Multiple breaks formed, the peloton chasing and reabsorbing each of them until the winning break got away and succeeded in building a gap to the chasing group that extended to at most about two and one-half minutes. Schmitt described how he inserted himself into the winning break: “I was happy we were represented in all the breaks except when another one got off with seven to eight guys. We were all really tired, but none of our guys were in it, and I thought this could be the winning break. I had to jump across 20 seconds to get into it.”

The eight man group included Heath Blackgrove and Joe Schmalz of ELBOWZ Racing, Cameron Peterson of RBS Morgans-ATS, Landis/Trek’s Thomas Jondall, Chad Beyer on Competitive Cyclist, Andy Jacques-Maynes, and Ben Jacques-Maynes of BISSELL.

Morgan Schmitt (photo via Team Exergy website)

Schmitt and others thought he had become the virtual leader on the road. He assessed which riders in the break could threaten that lead. Andy Jacques-Maynes and Ben Jacques-Maynes both sat on the break, Schmitt said, which concerned him because he knew Andy packs a decent sprint and wouldn’t pull in the break with his teammate Phil Gaimon wearing the leader’s jersey. “I was concerned he could be fresh when I’m worked over at the end of the race and get the ten second time bonus. So I knew I couldn’t count him out. I thought Ben could gang up with Andy. I wanted to work with the break but at the same time I needed to keep an eye on these guys,” Schmitt said. Schmitt classifies himself as a climber. The Jacques-Maynes’ are brothers and Schmitt has been their teammate in the past.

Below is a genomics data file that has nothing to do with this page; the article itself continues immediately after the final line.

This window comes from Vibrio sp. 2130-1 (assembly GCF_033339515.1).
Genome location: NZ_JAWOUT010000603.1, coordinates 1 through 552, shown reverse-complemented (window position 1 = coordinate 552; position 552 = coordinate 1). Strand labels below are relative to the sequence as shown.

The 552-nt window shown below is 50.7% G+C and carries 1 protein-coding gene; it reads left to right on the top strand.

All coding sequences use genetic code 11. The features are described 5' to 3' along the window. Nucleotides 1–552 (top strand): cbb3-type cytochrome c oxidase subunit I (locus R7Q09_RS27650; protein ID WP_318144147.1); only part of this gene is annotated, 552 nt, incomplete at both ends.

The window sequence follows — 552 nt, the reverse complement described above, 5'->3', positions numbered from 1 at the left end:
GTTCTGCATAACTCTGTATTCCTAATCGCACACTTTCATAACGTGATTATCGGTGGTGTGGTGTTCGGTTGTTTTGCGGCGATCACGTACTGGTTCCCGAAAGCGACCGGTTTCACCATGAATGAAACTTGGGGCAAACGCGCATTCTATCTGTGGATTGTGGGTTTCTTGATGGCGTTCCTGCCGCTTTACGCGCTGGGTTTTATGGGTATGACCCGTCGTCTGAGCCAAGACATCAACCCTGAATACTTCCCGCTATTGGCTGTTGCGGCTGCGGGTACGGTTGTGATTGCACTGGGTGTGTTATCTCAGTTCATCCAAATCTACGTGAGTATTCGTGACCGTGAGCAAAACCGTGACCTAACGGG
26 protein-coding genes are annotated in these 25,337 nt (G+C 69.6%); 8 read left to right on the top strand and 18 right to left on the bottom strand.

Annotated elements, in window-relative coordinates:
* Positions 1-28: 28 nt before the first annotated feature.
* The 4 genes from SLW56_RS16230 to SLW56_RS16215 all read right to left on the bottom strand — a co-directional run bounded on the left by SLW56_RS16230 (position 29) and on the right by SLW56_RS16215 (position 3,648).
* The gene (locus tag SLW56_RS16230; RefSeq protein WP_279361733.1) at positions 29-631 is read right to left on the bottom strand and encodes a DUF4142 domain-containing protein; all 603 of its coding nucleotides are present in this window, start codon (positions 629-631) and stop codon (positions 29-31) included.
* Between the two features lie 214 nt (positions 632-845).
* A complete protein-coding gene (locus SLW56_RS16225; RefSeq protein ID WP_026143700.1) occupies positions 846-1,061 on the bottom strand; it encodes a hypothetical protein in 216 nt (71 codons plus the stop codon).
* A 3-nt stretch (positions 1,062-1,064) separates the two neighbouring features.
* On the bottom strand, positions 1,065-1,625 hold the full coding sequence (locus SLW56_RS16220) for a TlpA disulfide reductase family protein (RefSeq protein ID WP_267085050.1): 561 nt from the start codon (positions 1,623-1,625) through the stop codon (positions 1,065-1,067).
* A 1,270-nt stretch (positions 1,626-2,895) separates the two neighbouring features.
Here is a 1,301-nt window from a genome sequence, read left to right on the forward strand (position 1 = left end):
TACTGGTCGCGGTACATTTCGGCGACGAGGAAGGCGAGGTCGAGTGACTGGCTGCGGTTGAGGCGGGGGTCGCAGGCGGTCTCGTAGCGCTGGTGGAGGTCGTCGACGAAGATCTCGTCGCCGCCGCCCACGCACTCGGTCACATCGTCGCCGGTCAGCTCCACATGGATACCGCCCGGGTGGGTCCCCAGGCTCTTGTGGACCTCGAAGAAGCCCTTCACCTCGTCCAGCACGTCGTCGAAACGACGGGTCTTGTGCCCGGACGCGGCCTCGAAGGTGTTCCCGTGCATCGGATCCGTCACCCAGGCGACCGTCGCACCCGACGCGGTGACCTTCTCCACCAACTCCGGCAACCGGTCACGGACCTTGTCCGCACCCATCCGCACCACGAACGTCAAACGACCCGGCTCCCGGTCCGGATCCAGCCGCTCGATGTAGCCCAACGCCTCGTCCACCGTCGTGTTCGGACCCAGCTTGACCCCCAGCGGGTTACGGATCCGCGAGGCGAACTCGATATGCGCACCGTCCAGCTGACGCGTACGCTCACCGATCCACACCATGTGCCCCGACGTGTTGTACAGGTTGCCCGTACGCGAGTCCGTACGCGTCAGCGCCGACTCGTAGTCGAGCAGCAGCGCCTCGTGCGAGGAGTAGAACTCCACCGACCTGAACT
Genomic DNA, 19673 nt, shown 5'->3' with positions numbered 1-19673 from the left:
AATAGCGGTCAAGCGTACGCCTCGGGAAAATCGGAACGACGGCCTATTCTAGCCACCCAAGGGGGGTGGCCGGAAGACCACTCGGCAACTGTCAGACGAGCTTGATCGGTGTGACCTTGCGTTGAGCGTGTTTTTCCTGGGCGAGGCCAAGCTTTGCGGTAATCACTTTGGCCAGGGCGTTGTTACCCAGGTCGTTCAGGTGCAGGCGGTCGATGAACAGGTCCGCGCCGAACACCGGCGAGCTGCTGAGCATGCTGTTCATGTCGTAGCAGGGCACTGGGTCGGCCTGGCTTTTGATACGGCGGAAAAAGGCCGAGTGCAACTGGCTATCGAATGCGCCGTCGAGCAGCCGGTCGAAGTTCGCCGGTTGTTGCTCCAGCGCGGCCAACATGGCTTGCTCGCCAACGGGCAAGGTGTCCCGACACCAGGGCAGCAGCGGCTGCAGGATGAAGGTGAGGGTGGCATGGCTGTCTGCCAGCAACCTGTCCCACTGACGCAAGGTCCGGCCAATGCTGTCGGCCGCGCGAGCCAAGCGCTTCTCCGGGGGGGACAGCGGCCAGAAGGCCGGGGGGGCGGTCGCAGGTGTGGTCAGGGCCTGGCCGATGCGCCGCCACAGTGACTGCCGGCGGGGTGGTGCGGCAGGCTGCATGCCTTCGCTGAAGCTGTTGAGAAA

As the laps counted down and the peloton ate away at their gap, Schmitt knew yellow jersey threats and stage hunters also lurked in the following bunch. “With two and one-half laps to go and the gap coming down, all of us in the break hit the panic button because we had thought we would stay away and duke it out. Then I thought, ‘oh God if we get caught, all scenarios go out the window.’”

By the last climb, two riders had slipped off the back of the break-away, leaving five guys for Schmitt to work out tactics against. “Into the finish I wanted to stay with them, but was more concerned about staying away from the peloton because I knew there were good sprinters in it. I wanted to ride for the leader’s jersey instead of going for the win.”

Schmalz won a three-up sprint against Jondall and Andy Jacques-Maynes. Ben Jacques-Maynes took fourth place four seconds ahead of Schmitt. “I didn’t know Schmalz was that close [in GC] until after the race. I would have played the scenarios differently had I known. He’s a rider with a team I’d never raced with, so he came out of the blue,” Schmitt said.

Back at it

Competitive cyclists will get penalties during their careers because they’ll take risks and there’s a lot at stake. Wins are rare. Not winning and feeling victories slip through their fingers like running water again and again is as sure as the passing of time.

It’s not clear if the Commissaires’ decision and penalty on Schmitt could be deemed “fair.” But in the end it doesn’t matter. Showing up race after race is what matters, suffering, and coming back for more like it’s manna from heaven – or in Schmitt’s case, like it’s another chance for a yellow jersey.

From → Road Racing